Ethernet over Power (PoE) is a convenient technology that allows you to transmit both data and power over a single Ethernet cable. It’s commonly used in IP security cameras, VoIP phones, and other devices that require both data and power. But with all the different PoE standards out there, it can be tough to know which one is right for your network. In this blog post, we’ll explain the different PoE standards and how to select the right power and fiber cable for your network.
What is Power over Ethernet (PoE)?
Power over Ethernet is a technology for wired Ethernet LANs (local area networks) that allows the electrical current necessary for the operation of each device to be carried by the data cables rather than by dedicated power lines. This simplifies the installation and configuration of network equipment because it eliminates the need for a separate power supply.
PoE was originally developed to simplify the installation of IP telephones, wireless access points, and other networked devices that require power but are not equipped with a separate power source. The PoE standard IEEE 802.3af was released in 2003, and the newer IEEE 802.3at standard, also known as PoE+, was released in 2009.
PoE requires special circuitry at both ends of the Ethernet cable to inject or extract power from the data pairs. Most Ethernet switches include PoE support, either built-in or via an external module, and many networked devices such as IP phones and wireless access points are now available with PoE support.
When selecting a power or fiber cable for your network, it is important to consider which PoE standard you need in order to ensure compatibility with your devices and infrastructure.
What Are the Different Types of PoE Standards?
In order to select the right Power over Ethernet (PoE) standard for your network, you need to understand the different types of PoE standards and their capabilities. The IEEE 802.3af standard is the most common PoE standard and can provide up to 15.4 watts of power per port. It is typically used for devices such as VoIP phones, wireless access points, and IP cameras. The IEEE 802.3at standard, also known as PoE+ or High Power over Ethernet, can provide up to 30 watts of power per port and is often used for devices such as pan-tilt-zoom cameras and video conferencing systems. The IEEE 802.3bt standard, also known as Ultra PoE, can provide up to 90 watts of power per port and is ideal for devices such as LED displays and digital signage.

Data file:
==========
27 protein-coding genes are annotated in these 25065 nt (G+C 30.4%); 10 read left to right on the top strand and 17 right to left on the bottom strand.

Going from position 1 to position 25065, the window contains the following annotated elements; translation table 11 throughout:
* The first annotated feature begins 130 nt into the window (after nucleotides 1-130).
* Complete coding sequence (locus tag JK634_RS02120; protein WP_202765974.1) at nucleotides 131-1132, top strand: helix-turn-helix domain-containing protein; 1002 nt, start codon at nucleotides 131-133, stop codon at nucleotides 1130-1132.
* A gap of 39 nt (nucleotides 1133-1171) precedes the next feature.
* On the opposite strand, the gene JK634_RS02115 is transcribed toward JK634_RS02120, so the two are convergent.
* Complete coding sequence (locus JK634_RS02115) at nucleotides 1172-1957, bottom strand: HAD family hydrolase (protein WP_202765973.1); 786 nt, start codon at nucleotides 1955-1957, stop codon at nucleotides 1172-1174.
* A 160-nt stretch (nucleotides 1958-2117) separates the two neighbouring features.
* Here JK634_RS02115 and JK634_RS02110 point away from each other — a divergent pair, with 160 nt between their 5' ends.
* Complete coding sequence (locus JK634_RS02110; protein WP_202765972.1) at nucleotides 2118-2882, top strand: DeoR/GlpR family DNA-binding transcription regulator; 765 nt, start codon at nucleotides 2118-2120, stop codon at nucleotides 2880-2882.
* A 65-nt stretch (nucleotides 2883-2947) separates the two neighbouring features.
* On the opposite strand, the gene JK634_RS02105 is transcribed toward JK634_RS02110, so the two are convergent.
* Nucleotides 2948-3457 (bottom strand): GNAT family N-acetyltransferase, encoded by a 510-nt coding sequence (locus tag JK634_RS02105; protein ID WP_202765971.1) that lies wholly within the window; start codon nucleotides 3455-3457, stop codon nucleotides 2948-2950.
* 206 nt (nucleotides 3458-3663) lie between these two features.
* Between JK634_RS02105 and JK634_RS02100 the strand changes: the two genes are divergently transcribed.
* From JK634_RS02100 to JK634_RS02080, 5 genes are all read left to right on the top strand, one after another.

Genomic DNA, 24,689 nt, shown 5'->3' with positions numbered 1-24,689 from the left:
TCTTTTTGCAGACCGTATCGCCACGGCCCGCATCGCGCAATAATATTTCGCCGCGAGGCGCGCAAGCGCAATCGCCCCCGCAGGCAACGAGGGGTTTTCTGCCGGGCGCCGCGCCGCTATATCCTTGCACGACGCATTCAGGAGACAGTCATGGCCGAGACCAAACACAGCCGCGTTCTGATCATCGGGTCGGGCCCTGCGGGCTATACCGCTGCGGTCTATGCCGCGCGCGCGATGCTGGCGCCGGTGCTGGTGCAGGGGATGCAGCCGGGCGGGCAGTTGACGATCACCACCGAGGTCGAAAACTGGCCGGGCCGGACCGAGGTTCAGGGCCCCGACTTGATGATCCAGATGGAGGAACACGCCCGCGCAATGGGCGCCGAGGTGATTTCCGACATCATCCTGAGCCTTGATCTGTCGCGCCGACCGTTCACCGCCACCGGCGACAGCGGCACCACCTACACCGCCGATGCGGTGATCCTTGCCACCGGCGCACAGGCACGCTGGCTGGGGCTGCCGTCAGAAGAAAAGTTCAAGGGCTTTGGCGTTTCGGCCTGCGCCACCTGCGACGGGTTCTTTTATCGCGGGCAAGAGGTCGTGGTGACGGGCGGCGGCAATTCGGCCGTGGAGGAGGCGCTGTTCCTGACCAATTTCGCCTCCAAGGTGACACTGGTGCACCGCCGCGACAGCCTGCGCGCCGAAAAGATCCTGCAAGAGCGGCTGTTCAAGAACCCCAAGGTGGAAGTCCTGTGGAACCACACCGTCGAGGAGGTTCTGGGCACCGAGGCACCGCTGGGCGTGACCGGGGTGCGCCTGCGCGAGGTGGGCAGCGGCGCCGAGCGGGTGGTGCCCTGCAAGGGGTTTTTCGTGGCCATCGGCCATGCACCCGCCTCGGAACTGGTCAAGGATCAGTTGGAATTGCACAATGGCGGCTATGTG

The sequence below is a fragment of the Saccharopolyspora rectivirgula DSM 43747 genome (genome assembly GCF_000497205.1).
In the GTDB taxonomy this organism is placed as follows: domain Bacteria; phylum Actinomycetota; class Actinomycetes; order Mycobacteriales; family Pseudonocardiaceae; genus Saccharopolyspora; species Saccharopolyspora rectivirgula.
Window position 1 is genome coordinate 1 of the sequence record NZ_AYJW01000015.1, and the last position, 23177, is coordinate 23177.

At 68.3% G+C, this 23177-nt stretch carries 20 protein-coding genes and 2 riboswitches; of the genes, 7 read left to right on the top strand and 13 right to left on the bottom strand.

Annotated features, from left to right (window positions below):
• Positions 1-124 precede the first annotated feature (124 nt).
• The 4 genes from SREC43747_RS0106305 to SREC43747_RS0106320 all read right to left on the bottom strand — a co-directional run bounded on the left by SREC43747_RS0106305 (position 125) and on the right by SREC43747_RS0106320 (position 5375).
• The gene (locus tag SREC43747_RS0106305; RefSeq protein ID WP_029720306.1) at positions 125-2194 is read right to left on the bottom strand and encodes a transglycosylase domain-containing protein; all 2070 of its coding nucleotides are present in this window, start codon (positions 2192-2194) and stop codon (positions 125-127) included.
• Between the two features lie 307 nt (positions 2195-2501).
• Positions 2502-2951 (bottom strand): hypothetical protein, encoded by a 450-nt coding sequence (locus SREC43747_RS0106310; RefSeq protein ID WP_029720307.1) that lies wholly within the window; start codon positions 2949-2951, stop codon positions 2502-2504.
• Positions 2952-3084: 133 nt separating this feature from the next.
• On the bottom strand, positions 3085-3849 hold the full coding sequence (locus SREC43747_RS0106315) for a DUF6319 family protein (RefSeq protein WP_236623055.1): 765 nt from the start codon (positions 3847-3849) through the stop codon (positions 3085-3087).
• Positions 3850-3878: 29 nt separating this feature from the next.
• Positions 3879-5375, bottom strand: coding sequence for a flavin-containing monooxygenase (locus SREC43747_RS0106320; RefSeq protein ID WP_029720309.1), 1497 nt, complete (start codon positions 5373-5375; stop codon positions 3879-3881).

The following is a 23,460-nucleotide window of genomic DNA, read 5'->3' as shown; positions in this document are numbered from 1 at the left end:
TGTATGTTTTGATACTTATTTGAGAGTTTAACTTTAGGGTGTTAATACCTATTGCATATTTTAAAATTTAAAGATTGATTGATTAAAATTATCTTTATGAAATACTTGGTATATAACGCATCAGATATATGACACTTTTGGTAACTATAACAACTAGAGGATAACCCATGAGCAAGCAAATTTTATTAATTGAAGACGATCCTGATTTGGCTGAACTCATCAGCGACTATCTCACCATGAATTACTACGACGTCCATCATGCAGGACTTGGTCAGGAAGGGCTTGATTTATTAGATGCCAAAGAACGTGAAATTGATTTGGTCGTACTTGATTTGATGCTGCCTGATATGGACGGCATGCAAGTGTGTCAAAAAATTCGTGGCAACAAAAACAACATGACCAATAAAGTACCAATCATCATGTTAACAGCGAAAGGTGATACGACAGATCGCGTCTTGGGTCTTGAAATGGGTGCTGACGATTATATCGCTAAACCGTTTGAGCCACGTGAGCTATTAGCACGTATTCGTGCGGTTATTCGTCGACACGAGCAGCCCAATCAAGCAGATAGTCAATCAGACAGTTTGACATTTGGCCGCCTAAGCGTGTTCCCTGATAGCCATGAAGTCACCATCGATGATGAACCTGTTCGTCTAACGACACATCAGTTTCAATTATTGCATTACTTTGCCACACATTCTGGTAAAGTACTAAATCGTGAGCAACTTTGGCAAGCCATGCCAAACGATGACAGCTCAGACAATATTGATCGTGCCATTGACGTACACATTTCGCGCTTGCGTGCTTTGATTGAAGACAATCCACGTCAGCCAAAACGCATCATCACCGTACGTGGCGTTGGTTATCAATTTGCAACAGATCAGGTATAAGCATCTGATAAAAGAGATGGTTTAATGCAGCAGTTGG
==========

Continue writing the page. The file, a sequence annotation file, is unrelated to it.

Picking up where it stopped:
How to Select the Right Power and Fiber Cable for Your Network
There are many factors to consider when selecting the right power and fiber cable for your network. The most important factor is the type of cable you need. There are three main types of cables: single-mode, multimode, and hybrid.
Single-mode cable is the most common type of cable used in Ethernet networks. It can be used for data rates up to 10 Gbps over long distances.
Multimode cable is often used in short runs or in applications where high data rates are not required. It is also less expensive than single-mode cable.
Hybrid cables are a combination of single-mode and multimode fibers. They offer the best of both worlds by providing high data rates and longer distance capabilities.
The next factor to consider is the length of the run. The length of the run will determine the type of connector you need. For example, LC (local connector) or ST (straight tip) connectors are typically used for shorter runs while SC (subscriber connector) or FC (fiber channel) connectors are used for longer runs.
Finally, you need to consider the environment in which the cable will be installed. Indoor/outdoor cables have different jackets and are designed to withstand different weather conditions. Cables that will be buried underground need to have a special UV resistant jacket to protect them from sunlight degradation.
Picking the right cable for your network can be a daunting task, but it’s important to choose one that will meet your needs both now and in the future. We hope this guide has helped you understand the different types of cables available and how to select the right one for your network. If you have any questions, our team of experts at Cables.com is always here to help. Contact us today and we’ll be happy to assist you in finding the perfect cable for your Power over Ethernet (PoE) network.